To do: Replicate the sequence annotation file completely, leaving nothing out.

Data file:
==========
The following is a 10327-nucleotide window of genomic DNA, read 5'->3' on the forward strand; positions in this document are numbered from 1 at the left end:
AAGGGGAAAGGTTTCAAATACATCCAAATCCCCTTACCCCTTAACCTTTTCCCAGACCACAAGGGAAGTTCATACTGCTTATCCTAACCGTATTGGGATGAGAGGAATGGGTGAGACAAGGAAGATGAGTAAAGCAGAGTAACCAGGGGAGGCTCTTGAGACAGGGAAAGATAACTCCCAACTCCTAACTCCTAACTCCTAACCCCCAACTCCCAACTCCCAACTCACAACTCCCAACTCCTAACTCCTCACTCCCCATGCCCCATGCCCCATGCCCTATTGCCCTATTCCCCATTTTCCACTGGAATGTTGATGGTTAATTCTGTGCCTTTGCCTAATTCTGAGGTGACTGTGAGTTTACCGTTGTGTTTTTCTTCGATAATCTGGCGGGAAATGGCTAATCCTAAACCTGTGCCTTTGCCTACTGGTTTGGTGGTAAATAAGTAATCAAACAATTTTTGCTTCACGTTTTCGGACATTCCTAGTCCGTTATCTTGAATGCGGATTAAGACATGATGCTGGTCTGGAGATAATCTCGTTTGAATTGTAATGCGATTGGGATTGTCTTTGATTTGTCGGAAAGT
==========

The following is a 10327-nucleotide window of genomic DNA, read 5'->3' on the forward strand; positions in this document are numbered from 1 at the left end:
AAGGGGAAAGGTTTCAAATACATCCAAATCCCCTTACCCCTTAACCTTTTCCCAGACCACAAGGGAAGTTCATACTGCTTATCCTAACCGTATTGGGATGAGAGGAATGGGTGAGACAAGGAAGATGAGTAAAGCAGAGTAACCAGGGGAGGCTCTTGAGACAGGGAAAGATAACTCCCAACTCCTAACTCCTAACTCCTAACCCCCAACTCCCAACTCCCAACTCACAACTCCCAACTCCTAACTCCTCACTCCCCATGCCCCATGCCCCATGCCCTATTGCCCTATTCCCCATTTTCCACTGGAATGTTGATGGTTAATTCTGTGCCTTTGCCTAATTCTGAGGTGACTGTGAGTTTACCGTTGTGTTTTTCTTCGATAATCTGGCGGGAAATGGCTAATCCTAAACCTGTGCCTTTGCCTACTGGTTTGGTGGTAAATAAGTAATCAAACAATTTTTGCTTCACGTTTTCGGACATTCCTAGTCCGTTATCTTGAATGCGGATTAAGACATGATGCTGGTCTGGAGATAATCTCGTTTGAATTGTAATGCGATTGGGATTGTCTTTGATTTGTCGGAAAGT